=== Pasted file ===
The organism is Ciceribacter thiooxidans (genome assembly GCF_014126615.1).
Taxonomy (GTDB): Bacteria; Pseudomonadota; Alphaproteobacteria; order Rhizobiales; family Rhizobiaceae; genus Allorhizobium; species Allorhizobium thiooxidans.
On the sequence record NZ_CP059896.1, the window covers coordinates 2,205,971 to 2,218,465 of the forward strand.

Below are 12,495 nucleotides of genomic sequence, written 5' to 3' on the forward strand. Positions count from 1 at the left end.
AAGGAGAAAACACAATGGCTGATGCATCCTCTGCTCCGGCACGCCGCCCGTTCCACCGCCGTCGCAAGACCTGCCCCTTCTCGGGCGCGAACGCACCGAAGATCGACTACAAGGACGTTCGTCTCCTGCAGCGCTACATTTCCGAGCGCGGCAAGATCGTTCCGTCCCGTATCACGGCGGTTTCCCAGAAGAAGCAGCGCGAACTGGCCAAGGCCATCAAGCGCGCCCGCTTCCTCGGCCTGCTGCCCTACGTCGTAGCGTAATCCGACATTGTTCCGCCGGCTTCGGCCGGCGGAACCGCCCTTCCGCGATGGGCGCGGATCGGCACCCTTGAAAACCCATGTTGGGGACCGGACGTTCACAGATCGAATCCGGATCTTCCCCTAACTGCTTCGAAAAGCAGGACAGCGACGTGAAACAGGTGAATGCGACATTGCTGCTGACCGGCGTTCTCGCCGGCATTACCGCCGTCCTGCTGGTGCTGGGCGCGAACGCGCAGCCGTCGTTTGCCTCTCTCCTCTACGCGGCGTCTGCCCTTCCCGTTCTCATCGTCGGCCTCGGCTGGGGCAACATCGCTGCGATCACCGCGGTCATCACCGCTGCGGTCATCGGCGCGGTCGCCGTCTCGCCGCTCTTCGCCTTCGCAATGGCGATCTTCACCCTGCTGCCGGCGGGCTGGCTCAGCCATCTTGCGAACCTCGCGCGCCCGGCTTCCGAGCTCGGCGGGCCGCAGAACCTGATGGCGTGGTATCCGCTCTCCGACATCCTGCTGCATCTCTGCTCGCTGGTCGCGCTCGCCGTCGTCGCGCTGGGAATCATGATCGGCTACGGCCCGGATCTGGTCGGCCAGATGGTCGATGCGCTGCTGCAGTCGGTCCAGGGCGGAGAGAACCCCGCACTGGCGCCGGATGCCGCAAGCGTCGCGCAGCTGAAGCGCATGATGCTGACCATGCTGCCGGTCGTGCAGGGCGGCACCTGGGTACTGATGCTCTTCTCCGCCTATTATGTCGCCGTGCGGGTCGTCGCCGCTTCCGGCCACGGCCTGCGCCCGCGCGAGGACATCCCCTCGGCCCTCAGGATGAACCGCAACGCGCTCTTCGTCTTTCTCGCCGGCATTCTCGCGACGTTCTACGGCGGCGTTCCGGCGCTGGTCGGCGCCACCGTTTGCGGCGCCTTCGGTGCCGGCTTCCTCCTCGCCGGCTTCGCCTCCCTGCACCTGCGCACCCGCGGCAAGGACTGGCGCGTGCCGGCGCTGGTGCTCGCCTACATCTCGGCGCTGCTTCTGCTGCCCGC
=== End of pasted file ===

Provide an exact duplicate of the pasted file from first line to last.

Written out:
The organism is Ciceribacter thiooxidans (genome assembly GCF_014126615.1).
Taxonomy (GTDB): Bacteria; Pseudomonadota; Alphaproteobacteria; order Rhizobiales; family Rhizobiaceae; genus Allorhizobium; species Allorhizobium thiooxidans.
On the sequence record NZ_CP059896.1, the window covers coordinates 2,205,971 to 2,218,465 of the forward strand.

Below are 12,495 nucleotides of genomic sequence, written 5' to 3' on the forward strand. Positions count from 1 at the left end.
AAGGAGAAAACACAATGGCTGATGCATCCTCTGCTCCGGCACGCCGCCCGTTCCACCGCCGTCGCAAGACCTGCCCCTTCTCGGGCGCGAACGCACCGAAGATCGACTACAAGGACGTTCGTCTCCTGCAGCGCTACATTTCCGAGCGCGGCAAGATCGTTCCGTCCCGTATCACGGCGGTTTCCCAGAAGAAGCAGCGCGAACTGGCCAAGGCCATCAAGCGCGCCCGCTTCCTCGGCCTGCTGCCCTACGTCGTAGCGTAATCCGACATTGTTCCGCCGGCTTCGGCCGGCGGAACCGCCCTTCCGCGATGGGCGCGGATCGGCACCCTTGAAAACCCATGTTGGGGACCGGACGTTCACAGATCGAATCCGGATCTTCCCCTAACTGCTTCGAAAAGCAGGACAGCGACGTGAAACAGGTGAATGCGACATTGCTGCTGACCGGCGTTCTCGCCGGCATTACCGCCGTCCTGCTGGTGCTGGGCGCGAACGCGCAGCCGTCGTTTGCCTCTCTCCTCTACGCGGCGTCTGCCCTTCCCGTTCTCATCGTCGGCCTCGGCTGGGGCAACATCGCTGCGATCACCGCGGTCATCACCGCTGCGGTCATCGGCGCGGTCGCCGTCTCGCCGCTCTTCGCCTTCGCAATGGCGATCTTCACCCTGCTGCCGGCGGGCTGGCTCAGCCATCTTGCGAACCTCGCGCGCCCGGCTTCCGAGCTCGGCGGGCCGCAGAACCTGATGGCGTGGTATCCGCTCTCCGACATCCTGCTGCATCTCTGCTCGCTGGTCGCGCTCGCCGTCGTCGCGCTGGGAATCATGATCGGCTACGGCCCGGATCTGGTCGGCCAGATGGTCGATGCGCTGCTGCAGTCGGTCCAGGGCGGAGAGAACCCCGCACTGGCGCCGGATGCCGCAAGCGTCGCGCAGCTGAAGCGCATGATGCTGACCATGCTGCCGGTCGTGCAGGGCGGCACCTGGGTACTGATGCTCTTCTCCGCCTATTATGTCGCCGTGCGGGTCGTCGCCGCTTCCGGCCACGGCCTGCGCCCGCGCGAGGACATCCCCTCGGCCCTCAGGATGAACCGCAACGCGCTCTTCGTCTTTCTCGCCGGCATTCTCGCGACGTTCTACGGCGGCGTTCCGGCGCTGGTCGGCGCCACCGTTTGCGGCGCCTTCGGTGCCGGCTTCCTCCTCGCCGGCTTCGCCTCCCTGCACCTGCGCACCCGCGGCAAGGACTGGCGCGTGCCGGCGCTGGTGCTCGCCTACATCTCGGCGCTGCTTCTGCTGCCCGC